Webinar on “Geoengineering and Faith Communities”
by Cynthia Scharf / April 10, 2018
In its efforts to raise awareness of geoengineering and the need for its effective governance, C2G2 has made outreach with faith communities a priority. Why faith groups? There are numerous reasons, but perhaps the most important is that geoengineering raises profound ethical questions concerning justice (including intergenerational justice), equity, human hubris and stewardship of the Earth, our common home.
With over 80 percent of the world’s population identifying itself as belonging to a religion, faith communities are a key sector of society and particularly well suited to explore these concerns.
In early April, C2G2 co-organized a webinar with GreenFaith, an interfaith non-governmental organization that works to educate, inspire and mobilize people around the world of diverse religious backgrounds for environmental leadership.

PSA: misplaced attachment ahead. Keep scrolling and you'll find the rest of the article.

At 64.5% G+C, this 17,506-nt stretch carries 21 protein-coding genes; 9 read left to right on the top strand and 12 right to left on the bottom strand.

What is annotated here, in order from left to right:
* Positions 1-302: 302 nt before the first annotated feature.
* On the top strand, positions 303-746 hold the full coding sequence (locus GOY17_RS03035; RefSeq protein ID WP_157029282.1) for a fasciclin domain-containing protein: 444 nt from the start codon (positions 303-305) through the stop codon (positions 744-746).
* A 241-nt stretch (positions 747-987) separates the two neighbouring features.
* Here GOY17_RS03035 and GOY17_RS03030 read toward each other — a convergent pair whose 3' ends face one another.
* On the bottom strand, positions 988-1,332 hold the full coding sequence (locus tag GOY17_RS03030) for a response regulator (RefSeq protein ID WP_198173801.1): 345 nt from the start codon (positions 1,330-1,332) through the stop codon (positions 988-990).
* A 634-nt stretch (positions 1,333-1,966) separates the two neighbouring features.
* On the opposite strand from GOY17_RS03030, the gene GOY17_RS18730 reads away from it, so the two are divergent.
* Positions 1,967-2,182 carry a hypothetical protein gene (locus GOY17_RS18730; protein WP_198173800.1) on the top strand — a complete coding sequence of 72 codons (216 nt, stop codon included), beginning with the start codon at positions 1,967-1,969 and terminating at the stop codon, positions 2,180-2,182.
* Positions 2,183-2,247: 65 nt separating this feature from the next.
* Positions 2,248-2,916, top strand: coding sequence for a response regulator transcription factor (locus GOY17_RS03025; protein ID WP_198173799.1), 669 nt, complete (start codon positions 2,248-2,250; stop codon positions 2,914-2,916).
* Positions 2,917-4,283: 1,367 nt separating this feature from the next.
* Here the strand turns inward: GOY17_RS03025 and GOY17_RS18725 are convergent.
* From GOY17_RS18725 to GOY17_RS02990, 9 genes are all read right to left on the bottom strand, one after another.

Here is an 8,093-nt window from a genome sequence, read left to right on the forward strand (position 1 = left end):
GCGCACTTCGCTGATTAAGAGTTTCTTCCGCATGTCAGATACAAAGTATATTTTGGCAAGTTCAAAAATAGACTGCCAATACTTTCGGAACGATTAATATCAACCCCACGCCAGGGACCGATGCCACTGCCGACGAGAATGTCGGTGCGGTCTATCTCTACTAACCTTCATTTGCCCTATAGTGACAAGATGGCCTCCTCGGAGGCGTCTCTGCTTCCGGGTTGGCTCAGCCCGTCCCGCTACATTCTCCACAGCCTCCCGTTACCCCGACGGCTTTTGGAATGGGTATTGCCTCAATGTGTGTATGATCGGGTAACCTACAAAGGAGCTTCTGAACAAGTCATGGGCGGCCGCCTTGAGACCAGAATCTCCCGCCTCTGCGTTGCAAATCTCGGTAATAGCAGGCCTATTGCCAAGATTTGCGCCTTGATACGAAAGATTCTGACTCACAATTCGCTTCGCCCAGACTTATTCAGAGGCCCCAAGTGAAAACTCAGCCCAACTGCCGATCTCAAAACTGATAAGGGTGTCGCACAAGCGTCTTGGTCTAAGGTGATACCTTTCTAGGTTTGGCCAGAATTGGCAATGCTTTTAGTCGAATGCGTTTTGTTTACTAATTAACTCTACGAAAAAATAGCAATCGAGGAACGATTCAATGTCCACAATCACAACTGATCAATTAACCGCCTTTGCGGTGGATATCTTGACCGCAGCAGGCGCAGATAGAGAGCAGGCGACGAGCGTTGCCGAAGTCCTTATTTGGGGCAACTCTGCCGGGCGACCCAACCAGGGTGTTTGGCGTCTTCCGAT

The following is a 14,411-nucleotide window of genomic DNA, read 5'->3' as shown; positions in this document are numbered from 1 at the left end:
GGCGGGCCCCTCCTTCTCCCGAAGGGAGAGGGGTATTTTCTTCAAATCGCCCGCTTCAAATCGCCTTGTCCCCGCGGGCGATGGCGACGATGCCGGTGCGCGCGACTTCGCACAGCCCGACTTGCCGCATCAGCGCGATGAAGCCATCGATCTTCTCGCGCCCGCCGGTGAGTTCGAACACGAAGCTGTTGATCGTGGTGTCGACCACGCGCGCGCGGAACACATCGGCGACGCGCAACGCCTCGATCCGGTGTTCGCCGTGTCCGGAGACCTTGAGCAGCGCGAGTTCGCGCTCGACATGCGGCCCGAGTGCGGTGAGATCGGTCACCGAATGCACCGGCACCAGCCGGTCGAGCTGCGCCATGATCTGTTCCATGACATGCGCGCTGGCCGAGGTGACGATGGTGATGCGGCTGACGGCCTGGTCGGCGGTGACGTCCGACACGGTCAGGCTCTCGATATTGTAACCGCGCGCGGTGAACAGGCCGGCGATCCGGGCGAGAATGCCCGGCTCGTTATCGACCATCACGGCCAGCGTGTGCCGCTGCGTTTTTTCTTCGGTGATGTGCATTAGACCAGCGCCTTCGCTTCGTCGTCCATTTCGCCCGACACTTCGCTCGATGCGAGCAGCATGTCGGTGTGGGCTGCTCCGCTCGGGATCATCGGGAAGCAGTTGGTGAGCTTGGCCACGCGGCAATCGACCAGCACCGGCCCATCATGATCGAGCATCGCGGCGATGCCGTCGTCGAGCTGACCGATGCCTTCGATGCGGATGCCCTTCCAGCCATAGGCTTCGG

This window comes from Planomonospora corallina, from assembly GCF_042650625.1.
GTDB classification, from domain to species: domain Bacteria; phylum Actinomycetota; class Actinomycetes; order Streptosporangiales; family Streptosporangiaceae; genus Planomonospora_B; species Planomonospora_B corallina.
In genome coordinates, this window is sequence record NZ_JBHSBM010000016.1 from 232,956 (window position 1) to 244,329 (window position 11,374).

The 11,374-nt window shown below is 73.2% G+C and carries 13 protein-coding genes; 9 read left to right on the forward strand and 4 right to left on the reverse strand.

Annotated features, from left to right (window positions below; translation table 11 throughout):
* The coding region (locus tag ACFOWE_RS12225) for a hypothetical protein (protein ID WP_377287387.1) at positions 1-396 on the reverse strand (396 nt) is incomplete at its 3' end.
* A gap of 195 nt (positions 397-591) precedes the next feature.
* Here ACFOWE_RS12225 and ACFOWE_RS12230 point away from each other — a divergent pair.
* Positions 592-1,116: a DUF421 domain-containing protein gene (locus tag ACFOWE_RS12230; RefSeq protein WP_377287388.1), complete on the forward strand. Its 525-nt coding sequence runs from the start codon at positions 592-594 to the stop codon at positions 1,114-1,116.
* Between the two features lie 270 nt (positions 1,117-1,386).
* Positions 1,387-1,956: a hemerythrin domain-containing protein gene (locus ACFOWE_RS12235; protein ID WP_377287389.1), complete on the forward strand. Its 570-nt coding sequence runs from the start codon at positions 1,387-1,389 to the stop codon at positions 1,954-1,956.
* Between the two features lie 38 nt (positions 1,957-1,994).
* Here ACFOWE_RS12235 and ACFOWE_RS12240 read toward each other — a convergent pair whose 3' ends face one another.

The goal of this first webinar was to introduce geoengineering to interested faith leaders from a range of religious backgrounds. A panel of four experts provided the scientific, political, governance and theological context for why these technologies are attracting greater attention, and to tease out some of the underlying ethical issues they present.
Reverend Fletcher Harper, Executive Director of GreenFaith, moderated a panel discussion with Dr. Mark Lawrence, Institute for Advanced Sustainability Studies; Drew Jones, co-founder of Climate Interactive; Cynthia Scharf, C2G2, and Dr. Forrest Clingerman, co-editor, Theological and Ethical Perspectives on Climate Engineering.
As Dr Clingerman noted, religions help people make sense of the world and explore meaning, including what does it mean to deliberately alter global ecosystems, and what is humanity relationship to the natural world. Faith communities can help society come explore these deeper questions and provide a moral framework with which to assess geoengineering’s risks, potential benefits and role in the global response to climate change.
C2G2 will continue working with GreenFaith, as well as with other groups, to extend our outreach to faith communities globally, as we seek a broader, society-wide discussion on how geoengineering should be governed in ways that place ethical concerns at the center of that discourse.